The Tampa Bay Buccaneers are reinforcing their depleted receiving corps with free agent Cole Beasley, who has remained unsigned since quarrelling with the NFL over its vaccine protocols for much of last season.
Beasley’s agent has confirmed to DailyMail.com that the Bucs will be adding Beasley to their practice squad, but plan to move him to the 53-man roster in the coming days. NFL Network’s Mike Garafolo was the first to report Beasley’s acquisition.
The move certainly addresses a need for Tampa Bay and quarterback Tom Brady.
The Bucs (2-0) recently lost Pro Bowl wideout Mike Evans to a one-game suspension for his on-field skirmish with New Orleans Saints cornerback Marshon Lattimore on Sunday.
Tampa Bay is already without free-agent acquisition Julio Jones, who missed Sunday’s win over the Saints with a knee problem. Furthermore, Chris Godwin is dealing with hamstring issues after his 2021 season was cut short by a torn ACL.
Beasley, who has excelled out of the slot for both the Dallas Cowboys and Bills over his 10-year career, is now 33 and coming off a solid season in Buffalo, where he tied his career high with 82 receptions.
The 2021 season was also notable for Beasley because he was fined over $100,000 for violations of the NFL’s COVID-19 protocols. One of the fines, for $14,600, was assessed in August of last year, when NFL officials were at the Bills’ training facility and spotted the unvaccinated Beasley not wearing a mask.
Beasley has been outspoken in his views on the COVID-19 vaccination mandates. He tested positive for the virus in December and was forced to be away from the Bills for 10 days, per league protocols.
In September of 2021, Beasley and Bills teammate Reid Ferguson both offered to buy tickets for fans to away games since Buffalo was requiring proof of the injection for all spectators at Highmark Stadium in Orchard Park, New York.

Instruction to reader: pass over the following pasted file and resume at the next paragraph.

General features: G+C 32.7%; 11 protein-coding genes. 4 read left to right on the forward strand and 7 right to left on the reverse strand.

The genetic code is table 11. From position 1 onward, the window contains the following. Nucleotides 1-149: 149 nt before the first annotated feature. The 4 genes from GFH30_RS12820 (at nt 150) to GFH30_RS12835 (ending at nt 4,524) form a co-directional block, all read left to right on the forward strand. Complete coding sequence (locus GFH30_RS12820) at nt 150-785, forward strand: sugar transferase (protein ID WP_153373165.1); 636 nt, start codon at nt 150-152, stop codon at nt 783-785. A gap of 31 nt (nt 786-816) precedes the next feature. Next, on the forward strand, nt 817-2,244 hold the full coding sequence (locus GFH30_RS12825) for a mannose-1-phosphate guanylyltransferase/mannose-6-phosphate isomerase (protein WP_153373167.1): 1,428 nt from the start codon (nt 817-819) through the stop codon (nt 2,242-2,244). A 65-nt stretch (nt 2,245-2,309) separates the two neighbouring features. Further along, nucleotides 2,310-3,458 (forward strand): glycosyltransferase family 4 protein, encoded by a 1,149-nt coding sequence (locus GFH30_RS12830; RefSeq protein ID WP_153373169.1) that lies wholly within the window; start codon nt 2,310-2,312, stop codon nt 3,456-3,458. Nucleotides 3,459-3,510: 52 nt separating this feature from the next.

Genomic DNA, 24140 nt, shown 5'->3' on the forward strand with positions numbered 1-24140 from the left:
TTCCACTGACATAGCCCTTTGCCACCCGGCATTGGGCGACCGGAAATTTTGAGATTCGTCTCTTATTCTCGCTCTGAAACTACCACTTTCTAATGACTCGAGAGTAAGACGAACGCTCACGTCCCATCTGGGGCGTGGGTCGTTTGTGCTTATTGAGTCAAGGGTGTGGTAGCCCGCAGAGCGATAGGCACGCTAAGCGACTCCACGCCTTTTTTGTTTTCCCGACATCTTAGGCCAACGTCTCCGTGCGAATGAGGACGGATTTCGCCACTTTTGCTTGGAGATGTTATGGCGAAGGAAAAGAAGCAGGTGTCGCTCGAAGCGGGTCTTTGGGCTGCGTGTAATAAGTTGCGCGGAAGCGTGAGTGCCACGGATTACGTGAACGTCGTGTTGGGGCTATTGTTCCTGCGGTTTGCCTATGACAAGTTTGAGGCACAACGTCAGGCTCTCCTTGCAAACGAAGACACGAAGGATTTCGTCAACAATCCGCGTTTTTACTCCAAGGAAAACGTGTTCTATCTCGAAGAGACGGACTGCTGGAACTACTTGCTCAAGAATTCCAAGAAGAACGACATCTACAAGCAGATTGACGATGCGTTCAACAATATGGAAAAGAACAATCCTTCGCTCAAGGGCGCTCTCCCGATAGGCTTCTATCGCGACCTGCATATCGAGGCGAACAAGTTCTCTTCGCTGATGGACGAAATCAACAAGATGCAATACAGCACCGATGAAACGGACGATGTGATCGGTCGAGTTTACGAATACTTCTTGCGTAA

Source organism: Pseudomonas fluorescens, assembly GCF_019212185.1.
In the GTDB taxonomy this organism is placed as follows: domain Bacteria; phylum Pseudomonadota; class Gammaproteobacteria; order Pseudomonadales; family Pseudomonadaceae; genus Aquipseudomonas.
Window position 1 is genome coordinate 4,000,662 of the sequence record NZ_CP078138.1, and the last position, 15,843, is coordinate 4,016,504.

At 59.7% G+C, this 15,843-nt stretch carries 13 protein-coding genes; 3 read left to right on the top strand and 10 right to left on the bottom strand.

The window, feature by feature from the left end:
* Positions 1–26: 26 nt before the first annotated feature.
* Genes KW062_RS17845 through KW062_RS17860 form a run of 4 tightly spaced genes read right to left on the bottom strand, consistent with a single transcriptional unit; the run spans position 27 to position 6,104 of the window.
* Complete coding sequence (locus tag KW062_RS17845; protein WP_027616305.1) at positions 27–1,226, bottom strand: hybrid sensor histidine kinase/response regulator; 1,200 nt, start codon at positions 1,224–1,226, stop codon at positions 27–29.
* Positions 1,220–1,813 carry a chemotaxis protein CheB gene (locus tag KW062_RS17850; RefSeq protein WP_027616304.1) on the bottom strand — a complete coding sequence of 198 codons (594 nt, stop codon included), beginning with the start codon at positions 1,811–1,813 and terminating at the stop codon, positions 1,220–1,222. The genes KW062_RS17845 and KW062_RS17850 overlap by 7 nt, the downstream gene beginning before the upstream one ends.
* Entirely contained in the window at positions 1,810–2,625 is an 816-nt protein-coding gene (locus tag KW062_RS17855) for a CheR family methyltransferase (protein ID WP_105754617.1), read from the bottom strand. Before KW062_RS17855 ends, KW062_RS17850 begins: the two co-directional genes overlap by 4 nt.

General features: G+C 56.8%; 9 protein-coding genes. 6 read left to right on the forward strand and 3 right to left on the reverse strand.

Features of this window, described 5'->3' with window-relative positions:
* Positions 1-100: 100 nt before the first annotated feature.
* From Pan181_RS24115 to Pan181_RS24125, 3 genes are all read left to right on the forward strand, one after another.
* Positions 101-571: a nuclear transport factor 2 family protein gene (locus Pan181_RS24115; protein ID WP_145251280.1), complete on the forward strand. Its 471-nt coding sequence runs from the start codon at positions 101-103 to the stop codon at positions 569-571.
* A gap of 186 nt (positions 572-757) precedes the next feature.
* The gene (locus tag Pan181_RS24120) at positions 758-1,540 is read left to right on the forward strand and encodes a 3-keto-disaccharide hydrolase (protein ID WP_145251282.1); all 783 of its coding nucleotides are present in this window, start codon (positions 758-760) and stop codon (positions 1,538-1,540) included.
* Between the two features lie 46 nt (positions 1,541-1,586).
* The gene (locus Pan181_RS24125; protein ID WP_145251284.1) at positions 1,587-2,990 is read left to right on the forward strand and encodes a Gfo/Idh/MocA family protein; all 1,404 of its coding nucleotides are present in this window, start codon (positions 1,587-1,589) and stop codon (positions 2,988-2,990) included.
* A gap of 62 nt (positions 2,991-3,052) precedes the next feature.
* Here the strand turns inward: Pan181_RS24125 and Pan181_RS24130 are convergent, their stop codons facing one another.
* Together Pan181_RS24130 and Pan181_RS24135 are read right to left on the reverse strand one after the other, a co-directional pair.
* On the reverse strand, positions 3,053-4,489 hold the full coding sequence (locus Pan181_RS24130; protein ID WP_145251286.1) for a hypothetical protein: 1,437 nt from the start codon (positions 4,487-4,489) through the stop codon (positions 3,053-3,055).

The players told unvaccinated fans via social media that if they bought tickets to a road game, the players would pick up the tab.
While he has personally refused to get vaccinated, Beasley said in August of 2021 that he’s not for or against the injection, but rather he considers himself ‘pro choice’ and is opposed to any mandates.
Since then, New York State and the NFL have suspended most of the protocols to which Beasley objected.
The NFL suspended all aspects of its COVID-19 protocols in March as infection rates began to dwindle.
In an agreement with the players’ association, the league sent a memo to the 32 teams in which it mentioned ‘encouraging trends regarding the prevalence and severity of COVID-19, the evolving guidance from the CDC, changes to state law and the counsel of our respective experts’ as reasons for the move.
Should the NFL find reasons to reimpose any aspects of the protocols, it will do so in conjunction with the NFL Players Association.
Teams are required to remain in compliance with state and local laws and may continue ‘reasonable measures to protect their staff and players,’ said the memo.